Taiwan becomes first country in Asia to legalize same-sex marriage

Taiwan becomes first country in Asia to legalize same-sex marriage

Taiwan's parliament has finally become the first in Asia to legalize same-sex marriage, following a historic vote on Friday.

Back in 2017, the island's constitutional court had ruled that same-sex couples had the right to legally marry - and the government had two years to pass the changes (with the deadline on 24 May).

Three bills were discussed by lawmakers, and the government's - which was the most progressive - was passed by 66 to 27 votes.

Gay rights supporters celebrate outside Parliament after lawmakers legalised same-sex marriage bill in Taipei on May 17, 2019. - Taiwan's parliament began debating Asia's first gay marriage law as conservative lawmakers launch a last-ditch attempt to scupper the most progressive bill in favour of a watered-down 'civil-union' law. (Photo by Sam YEH / AFP) (Photo credit should read SAM YEH/AFP/Getty Images) Credit: Getty Images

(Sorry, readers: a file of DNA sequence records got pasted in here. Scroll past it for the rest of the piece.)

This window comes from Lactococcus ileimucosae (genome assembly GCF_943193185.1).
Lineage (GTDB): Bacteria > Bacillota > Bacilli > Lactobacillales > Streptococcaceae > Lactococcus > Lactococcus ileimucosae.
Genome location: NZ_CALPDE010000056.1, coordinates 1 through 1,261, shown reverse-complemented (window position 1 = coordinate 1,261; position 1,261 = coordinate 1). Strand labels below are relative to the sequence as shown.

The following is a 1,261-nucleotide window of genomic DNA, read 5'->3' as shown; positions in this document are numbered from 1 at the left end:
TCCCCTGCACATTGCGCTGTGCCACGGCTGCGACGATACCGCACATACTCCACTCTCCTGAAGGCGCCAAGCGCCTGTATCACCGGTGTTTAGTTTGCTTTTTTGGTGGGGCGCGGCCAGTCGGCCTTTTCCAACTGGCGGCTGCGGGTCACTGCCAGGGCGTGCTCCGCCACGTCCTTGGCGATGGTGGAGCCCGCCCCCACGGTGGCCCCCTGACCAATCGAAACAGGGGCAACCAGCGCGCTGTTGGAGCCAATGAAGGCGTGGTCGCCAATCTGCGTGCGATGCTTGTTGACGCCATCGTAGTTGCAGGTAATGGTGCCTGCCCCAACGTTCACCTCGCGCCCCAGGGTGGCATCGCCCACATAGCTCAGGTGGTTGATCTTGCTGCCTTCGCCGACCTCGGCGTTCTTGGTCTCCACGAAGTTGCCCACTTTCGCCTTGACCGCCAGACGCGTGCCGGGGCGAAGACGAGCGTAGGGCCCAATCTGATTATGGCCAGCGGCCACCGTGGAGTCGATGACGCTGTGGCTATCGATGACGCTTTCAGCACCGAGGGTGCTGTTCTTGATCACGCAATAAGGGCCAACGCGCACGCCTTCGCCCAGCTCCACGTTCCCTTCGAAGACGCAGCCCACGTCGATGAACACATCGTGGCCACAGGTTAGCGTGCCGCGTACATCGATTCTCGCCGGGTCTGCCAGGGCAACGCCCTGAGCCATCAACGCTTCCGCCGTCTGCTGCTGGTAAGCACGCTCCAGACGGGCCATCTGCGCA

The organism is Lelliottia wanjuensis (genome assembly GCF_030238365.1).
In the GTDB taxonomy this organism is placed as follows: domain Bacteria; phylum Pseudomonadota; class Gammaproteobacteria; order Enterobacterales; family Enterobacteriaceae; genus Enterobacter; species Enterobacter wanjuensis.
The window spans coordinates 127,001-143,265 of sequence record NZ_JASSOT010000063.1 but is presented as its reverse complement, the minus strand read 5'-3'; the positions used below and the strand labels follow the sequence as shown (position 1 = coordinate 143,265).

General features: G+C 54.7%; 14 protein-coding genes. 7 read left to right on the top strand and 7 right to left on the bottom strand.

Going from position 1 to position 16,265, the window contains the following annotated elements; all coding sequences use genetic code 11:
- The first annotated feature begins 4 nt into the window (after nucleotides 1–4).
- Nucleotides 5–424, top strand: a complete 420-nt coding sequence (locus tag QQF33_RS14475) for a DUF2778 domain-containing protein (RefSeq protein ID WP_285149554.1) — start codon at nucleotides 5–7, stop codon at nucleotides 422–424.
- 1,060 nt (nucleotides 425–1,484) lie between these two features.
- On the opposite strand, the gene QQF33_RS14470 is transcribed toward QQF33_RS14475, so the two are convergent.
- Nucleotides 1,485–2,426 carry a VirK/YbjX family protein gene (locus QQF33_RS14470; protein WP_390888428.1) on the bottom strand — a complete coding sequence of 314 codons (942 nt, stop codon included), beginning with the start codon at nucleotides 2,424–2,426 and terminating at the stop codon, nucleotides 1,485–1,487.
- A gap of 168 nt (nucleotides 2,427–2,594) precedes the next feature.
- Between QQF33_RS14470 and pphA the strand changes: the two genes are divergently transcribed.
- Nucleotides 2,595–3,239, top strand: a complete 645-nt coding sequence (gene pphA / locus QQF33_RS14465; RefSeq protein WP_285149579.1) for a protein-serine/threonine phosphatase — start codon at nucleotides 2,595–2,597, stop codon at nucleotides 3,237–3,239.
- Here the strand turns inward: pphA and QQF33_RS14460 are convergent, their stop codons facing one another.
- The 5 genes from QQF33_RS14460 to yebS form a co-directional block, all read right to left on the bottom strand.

The bill refers to partnerships as "marriages" while others sought to classify them as "same-sex family relationships" or "same-sex unions". On top of that, the government's bill was the only one to offer limited adoption rights.

"The [government]'s bill is already our bottom line, we won't accept any more compromise," Jennifer Lu, the chief coordinator of rights group Marriage Equality Coalition Taiwan told Reuters before the historic vote.

"If one of the two other bills is passed, we will launch another constitutional court challenge."

People took to the streets in celebration, with hundreds of gay rights supporters gathered in the rain outside the parliament building in the capital, Taipei.

Others took to social media to declare their joy.

However, not everyone was happy with the result.

"The [government's] bill ignores the referendum results and that is unacceptable," conservative lawmaker Lai Shyh bao had said.